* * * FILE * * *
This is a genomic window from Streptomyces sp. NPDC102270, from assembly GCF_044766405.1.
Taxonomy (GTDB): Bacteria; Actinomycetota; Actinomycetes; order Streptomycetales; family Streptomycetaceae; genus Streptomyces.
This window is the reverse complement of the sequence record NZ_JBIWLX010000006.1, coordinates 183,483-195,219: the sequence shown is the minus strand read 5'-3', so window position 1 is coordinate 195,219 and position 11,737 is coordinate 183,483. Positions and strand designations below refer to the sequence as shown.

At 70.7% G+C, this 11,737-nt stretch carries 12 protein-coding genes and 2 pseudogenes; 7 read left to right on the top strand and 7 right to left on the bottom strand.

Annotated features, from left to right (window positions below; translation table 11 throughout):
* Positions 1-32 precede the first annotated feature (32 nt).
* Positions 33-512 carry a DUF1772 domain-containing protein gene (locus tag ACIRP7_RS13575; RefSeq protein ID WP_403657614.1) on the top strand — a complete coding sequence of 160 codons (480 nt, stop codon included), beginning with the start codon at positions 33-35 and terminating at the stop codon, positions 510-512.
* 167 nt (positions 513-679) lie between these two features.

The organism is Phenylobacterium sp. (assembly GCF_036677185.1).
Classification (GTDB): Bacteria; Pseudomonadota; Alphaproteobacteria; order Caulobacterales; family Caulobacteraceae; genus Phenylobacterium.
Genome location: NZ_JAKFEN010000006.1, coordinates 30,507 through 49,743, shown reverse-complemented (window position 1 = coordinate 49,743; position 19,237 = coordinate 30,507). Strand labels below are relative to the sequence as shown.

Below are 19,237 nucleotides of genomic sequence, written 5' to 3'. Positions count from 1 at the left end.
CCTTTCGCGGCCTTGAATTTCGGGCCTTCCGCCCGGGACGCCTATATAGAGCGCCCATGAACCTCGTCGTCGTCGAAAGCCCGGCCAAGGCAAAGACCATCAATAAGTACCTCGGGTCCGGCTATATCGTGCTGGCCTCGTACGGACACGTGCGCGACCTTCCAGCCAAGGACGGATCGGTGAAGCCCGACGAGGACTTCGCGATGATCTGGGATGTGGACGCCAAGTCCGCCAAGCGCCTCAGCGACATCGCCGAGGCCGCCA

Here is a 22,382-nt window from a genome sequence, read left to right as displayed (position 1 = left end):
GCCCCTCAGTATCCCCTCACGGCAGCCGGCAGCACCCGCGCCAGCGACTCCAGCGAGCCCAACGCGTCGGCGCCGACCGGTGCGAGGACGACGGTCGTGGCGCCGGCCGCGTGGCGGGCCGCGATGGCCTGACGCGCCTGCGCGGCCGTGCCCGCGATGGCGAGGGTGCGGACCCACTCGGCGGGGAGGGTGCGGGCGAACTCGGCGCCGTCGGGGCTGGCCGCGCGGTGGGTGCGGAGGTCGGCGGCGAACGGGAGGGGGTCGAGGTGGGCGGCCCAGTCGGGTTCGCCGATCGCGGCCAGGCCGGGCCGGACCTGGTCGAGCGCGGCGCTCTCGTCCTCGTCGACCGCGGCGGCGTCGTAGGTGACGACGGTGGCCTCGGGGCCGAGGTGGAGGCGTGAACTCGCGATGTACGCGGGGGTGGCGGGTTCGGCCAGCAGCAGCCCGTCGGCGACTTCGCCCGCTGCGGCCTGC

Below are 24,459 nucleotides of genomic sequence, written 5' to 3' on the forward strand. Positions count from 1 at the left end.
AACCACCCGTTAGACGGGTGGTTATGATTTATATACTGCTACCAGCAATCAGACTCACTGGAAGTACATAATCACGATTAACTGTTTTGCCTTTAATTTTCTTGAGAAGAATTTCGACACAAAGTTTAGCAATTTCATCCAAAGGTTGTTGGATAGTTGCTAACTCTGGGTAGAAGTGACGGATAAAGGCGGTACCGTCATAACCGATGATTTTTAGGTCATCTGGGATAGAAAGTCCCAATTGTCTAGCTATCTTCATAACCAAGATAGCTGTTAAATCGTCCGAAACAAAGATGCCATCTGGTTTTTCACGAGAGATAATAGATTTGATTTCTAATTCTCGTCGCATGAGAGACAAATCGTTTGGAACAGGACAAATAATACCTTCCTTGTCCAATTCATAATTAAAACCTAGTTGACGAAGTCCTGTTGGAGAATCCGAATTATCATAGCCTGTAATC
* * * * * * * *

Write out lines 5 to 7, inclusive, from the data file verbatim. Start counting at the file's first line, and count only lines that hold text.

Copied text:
Annotated features, from left to right (window positions below; translation table 11 throughout):
* Positions 1-32 precede the first annotated feature (32 nt).
* Positions 33-512 carry a DUF1772 domain-containing protein gene (locus tag ACIRP7_RS13575; RefSeq protein ID WP_403657614.1) on the top strand — a complete coding sequence of 160 codons (480 nt, stop codon included), beginning with the start codon at positions 33-35 and terminating at the stop codon, positions 510-512.